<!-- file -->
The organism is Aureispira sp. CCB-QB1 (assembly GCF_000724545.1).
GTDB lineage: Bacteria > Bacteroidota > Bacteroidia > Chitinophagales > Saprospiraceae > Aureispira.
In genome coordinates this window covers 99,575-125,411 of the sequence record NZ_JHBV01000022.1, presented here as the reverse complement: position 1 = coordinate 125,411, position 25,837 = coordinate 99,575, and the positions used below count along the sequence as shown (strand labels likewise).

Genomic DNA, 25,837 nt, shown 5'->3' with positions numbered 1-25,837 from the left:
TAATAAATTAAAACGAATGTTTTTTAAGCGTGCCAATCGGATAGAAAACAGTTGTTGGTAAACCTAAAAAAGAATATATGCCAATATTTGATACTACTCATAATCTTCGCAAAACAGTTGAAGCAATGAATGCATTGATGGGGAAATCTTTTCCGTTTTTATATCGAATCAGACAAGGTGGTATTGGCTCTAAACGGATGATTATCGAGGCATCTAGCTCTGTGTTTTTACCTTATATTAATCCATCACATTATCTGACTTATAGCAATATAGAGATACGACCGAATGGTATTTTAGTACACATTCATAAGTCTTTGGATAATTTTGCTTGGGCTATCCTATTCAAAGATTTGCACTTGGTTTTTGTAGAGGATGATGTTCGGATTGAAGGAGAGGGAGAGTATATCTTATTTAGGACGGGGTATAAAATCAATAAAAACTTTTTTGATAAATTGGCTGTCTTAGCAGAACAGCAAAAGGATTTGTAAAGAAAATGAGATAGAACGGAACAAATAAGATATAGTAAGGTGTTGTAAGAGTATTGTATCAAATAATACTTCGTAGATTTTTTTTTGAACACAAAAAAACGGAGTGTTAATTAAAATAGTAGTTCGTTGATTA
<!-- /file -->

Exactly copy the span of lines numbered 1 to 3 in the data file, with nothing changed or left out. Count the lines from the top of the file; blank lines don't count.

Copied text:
The organism is Aureispira sp. CCB-QB1 (assembly GCF_000724545.1).
GTDB lineage: Bacteria > Bacteroidota > Bacteroidia > Chitinophagales > Saprospiraceae > Aureispira.
In genome coordinates this window covers 99,575-125,411 of the sequence record NZ_JHBV01000022.1, presented here as the reverse complement: position 1 = coordinate 125,411, position 25,837 = coordinate 99,575, and the positions used below count along the sequence as shown (strand labels likewise).